Chicago Journal of International Law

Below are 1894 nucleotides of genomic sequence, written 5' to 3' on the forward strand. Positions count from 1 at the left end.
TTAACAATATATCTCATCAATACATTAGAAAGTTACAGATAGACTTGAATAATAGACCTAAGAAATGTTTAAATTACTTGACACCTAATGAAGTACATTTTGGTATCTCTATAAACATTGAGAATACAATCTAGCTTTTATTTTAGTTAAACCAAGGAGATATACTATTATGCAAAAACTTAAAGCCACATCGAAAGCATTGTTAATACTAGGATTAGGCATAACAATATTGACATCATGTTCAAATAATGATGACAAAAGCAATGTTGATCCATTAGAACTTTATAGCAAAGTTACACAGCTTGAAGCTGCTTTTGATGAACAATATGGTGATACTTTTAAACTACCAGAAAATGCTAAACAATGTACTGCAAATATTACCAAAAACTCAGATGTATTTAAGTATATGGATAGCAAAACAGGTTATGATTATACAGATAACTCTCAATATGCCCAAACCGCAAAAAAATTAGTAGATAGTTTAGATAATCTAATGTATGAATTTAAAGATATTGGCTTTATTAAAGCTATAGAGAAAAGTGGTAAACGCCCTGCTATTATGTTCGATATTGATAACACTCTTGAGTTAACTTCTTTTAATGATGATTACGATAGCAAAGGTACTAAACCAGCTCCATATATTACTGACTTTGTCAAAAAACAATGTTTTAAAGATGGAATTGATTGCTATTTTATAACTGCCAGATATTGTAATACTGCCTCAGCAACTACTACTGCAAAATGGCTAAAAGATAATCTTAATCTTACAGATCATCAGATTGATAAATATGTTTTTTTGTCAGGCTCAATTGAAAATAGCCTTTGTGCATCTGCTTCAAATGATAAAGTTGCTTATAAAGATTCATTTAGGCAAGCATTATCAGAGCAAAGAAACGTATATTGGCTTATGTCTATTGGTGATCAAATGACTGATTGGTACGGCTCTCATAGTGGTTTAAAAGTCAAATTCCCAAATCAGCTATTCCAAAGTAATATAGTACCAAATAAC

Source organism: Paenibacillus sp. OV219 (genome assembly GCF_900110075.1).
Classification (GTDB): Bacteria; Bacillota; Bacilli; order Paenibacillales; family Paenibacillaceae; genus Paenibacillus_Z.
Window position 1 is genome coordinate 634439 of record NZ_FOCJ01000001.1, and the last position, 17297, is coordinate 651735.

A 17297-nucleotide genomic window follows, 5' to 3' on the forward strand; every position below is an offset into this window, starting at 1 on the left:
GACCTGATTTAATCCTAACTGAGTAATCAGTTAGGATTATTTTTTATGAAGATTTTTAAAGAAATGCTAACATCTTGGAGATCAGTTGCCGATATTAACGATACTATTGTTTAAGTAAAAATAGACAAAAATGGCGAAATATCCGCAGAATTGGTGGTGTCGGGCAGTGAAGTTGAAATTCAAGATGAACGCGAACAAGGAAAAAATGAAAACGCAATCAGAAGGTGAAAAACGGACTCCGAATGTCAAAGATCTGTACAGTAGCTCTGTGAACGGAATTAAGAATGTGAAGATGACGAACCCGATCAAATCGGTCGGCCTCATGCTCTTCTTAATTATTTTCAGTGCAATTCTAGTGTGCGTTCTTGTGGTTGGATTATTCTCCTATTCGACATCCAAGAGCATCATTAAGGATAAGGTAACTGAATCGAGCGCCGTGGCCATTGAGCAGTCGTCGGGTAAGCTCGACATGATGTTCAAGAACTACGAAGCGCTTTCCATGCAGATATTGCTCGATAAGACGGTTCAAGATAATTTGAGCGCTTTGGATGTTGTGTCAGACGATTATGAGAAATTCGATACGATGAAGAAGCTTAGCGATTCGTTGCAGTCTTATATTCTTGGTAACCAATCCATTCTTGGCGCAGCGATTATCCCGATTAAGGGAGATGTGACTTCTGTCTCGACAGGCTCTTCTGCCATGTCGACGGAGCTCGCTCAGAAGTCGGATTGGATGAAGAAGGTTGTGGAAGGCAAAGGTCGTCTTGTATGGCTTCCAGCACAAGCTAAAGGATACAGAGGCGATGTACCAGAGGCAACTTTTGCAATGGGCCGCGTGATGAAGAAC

Public-private partnerships governing global health are making progress in relation to the prevention and treatment of diseases such as AIDS, tuberculosis, and malaria. This progress should not be underestimated as these partnerships are making strides above and beyond efforts of either the public or private sector alone. As a consequence, partnerships are increasingly exercising public power over global health in addition to, or instead of states and international organizations and are thus also becoming capable of adversely impacting the rights of individuals, in particular the right to life and the right to health. Responsibility under international law therefore arises as an issue but, at the moment, partnerships are not directly addressed by the rules of responsibility under international law. This Article describes global health public-private partnerships and discusses how public power over global health is increasingly being exercised by these partnerships thereby necessitating a further discussion on responsibility under international law. It highlights a gap in responsibility and suggests closing this gap by holding international organizations, as partners and/or hosts, responsible under international law for the acts of these partnerships.